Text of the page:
|Actual Metal Weight:||0.4838 ozt|
|Face Value:||10 Dollars|
|Mint:||United States Mint|
|Obverse Designer:||Augustus Saint-Gaudens|
|Reverse Designer:||Augustus Saint-Gaudens|
|Grade:||MS61 by NGC/PCGS|
The lesser-known of sculptor Augustus Saint-Gaudens' two U.S. coin designs is the $10 Indian Head Gold Eagle. It combines the artistic talents of the master sculptor with interesting (if controversial) imagery and symbolism. You can add a beautiful Mint State example of this classic pre-1933 gold coin to your collection from Gainesville Coins with the $10 Indian Gold NGC/PCGS MS61 - Random Date! One of the two major third-party grading services, Numismatic Guaranty Corporation (NGC) or Professional Coin Grading Service (PCGS), has certified this coin as MS61. Struck from .900 fine gold, each of these coins contains a total of 0.48375 troy ounce of pure gold. They were designated with a legal tender face value of 10 Dollars. The coin you receive will be a random date between 1907-1932.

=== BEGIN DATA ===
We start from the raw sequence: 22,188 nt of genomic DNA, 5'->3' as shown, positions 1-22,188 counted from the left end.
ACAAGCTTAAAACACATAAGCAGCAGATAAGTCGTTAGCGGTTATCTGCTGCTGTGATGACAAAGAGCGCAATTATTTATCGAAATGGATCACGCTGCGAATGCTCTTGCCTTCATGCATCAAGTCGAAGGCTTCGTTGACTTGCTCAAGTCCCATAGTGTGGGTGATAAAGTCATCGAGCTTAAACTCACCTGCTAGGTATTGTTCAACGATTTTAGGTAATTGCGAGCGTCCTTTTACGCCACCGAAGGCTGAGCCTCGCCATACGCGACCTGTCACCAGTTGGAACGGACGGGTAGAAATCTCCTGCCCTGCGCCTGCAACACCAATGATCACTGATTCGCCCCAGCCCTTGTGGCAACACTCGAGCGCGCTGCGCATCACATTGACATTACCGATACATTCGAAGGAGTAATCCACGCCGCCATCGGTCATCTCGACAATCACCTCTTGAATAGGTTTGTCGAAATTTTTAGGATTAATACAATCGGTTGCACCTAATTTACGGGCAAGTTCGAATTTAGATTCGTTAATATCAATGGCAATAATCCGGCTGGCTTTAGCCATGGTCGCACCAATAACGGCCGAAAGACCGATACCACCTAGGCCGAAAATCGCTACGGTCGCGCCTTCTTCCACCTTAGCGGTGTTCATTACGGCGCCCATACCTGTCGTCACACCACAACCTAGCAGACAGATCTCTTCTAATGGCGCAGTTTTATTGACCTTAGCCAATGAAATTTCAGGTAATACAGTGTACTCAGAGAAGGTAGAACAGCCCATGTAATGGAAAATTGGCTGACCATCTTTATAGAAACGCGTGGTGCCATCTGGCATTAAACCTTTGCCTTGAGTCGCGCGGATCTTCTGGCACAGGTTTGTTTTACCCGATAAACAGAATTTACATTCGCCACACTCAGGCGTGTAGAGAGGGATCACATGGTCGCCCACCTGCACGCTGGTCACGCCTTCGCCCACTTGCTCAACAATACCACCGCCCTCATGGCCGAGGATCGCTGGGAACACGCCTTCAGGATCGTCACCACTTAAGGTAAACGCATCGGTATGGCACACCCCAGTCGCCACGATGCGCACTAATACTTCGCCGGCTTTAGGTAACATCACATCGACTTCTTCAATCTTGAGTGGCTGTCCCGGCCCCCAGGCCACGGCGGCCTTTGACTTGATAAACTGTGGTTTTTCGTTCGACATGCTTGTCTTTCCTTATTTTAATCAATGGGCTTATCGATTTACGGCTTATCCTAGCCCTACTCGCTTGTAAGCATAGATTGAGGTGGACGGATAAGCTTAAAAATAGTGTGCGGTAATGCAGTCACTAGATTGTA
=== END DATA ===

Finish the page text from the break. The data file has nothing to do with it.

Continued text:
The obverse shows Lady Liberty facing right and wearing the feathered warbonnet typically worn by American Indians. Miss Liberty's lips are parted in a war cry and the word "LIBERTY" is inscribed across the headband of the headdress. Thirteen stars curl along the top rim. The edge is decorated with the number of stars matching how many states were in the U.S. at the time the coin was minted.
The reverse design, also created by Saint-Gaudens, shows a bald eagle facing left and proudly standing upon a bundle of arrows that are intertwined with an olive branch. The mottoes "IN GOD WE TRUST" and "E PLURIBUS UNUM" are placed to the left and right of the eagle, respectively. The top rim bears the inscription "UNITED STATES OF AMERICA" for the issuing country. "TEN DOLLARS" is found at the bottom rim indicating the denomination.
The fact that Saint-Gaudens chose to depict Lady Liberty with the Indian headdress stirred quite a bit of controversy: partly because of the cultural appropriation at play, and partly because no woman, Indian or otherwise, ever wore the ceremonial warbonnet. At any rate, President Theodore Roosevelt found the imagery inspiring and "uniquely American." Beyond this backstory, these coins are widely collected because so many were melted following the government confiscation of gold coins in 1933. Make this Random Date $10 Indian Gold Eagle NGC/PCGS MS61 part of your coin collection today!